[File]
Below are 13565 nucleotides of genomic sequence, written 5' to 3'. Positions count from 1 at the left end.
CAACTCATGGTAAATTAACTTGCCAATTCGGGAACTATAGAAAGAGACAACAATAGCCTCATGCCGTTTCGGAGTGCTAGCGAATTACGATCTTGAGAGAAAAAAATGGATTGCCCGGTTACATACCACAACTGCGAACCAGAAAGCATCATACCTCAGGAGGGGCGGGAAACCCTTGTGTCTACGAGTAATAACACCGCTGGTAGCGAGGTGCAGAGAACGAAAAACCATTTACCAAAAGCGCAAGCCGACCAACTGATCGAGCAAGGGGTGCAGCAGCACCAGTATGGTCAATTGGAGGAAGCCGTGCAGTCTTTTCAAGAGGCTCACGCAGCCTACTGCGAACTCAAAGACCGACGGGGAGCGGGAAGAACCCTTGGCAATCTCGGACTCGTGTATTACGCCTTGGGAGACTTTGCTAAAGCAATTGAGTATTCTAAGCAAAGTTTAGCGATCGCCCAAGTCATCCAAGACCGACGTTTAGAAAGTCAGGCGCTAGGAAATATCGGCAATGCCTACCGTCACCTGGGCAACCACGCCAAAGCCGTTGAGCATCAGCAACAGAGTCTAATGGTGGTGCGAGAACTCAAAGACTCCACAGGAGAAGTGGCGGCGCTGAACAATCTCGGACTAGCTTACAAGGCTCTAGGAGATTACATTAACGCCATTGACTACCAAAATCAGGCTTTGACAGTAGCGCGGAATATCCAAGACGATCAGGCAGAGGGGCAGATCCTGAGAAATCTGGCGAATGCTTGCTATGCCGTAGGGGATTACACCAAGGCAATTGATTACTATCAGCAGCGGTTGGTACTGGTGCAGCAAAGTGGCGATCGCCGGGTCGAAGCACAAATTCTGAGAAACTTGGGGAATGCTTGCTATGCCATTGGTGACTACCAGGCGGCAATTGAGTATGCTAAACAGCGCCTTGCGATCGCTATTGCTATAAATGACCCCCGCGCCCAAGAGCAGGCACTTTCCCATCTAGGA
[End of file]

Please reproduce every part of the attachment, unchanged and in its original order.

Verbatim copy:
Below are 13565 nucleotides of genomic sequence, written 5' to 3'. Positions count from 1 at the left end.
CAACTCATGGTAAATTAACTTGCCAATTCGGGAACTATAGAAAGAGACAACAATAGCCTCATGCCGTTTCGGAGTGCTAGCGAATTACGATCTTGAGAGAAAAAAATGGATTGCCCGGTTACATACCACAACTGCGAACCAGAAAGCATCATACCTCAGGAGGGGCGGGAAACCCTTGTGTCTACGAGTAATAACACCGCTGGTAGCGAGGTGCAGAGAACGAAAAACCATTTACCAAAAGCGCAAGCCGACCAACTGATCGAGCAAGGGGTGCAGCAGCACCAGTATGGTCAATTGGAGGAAGCCGTGCAGTCTTTTCAAGAGGCTCACGCAGCCTACTGCGAACTCAAAGACCGACGGGGAGCGGGAAGAACCCTTGGCAATCTCGGACTCGTGTATTACGCCTTGGGAGACTTTGCTAAAGCAATTGAGTATTCTAAGCAAAGTTTAGCGATCGCCCAAGTCATCCAAGACCGACGTTTAGAAAGTCAGGCGCTAGGAAATATCGGCAATGCCTACCGTCACCTGGGCAACCACGCCAAAGCCGTTGAGCATCAGCAACAGAGTCTAATGGTGGTGCGAGAACTCAAAGACTCCACAGGAGAAGTGGCGGCGCTGAACAATCTCGGACTAGCTTACAAGGCTCTAGGAGATTACATTAACGCCATTGACTACCAAAATCAGGCTTTGACAGTAGCGCGGAATATCCAAGACGATCAGGCAGAGGGGCAGATCCTGAGAAATCTGGCGAATGCTTGCTATGCCGTAGGGGATTACACCAAGGCAATTGATTACTATCAGCAGCGGTTGGTACTGGTGCAGCAAAGTGGCGATCGCCGGGTCGAAGCACAAATTCTGAGAAACTTGGGGAATGCTTGCTATGCCATTGGTGACTACCAGGCGGCAATTGAGTATGCTAAACAGCGCCTTGCGATCGCTATTGCTATAAATGACCCCCGCGCCCAAGAGCAGGCACTTTCCCATCTAGGA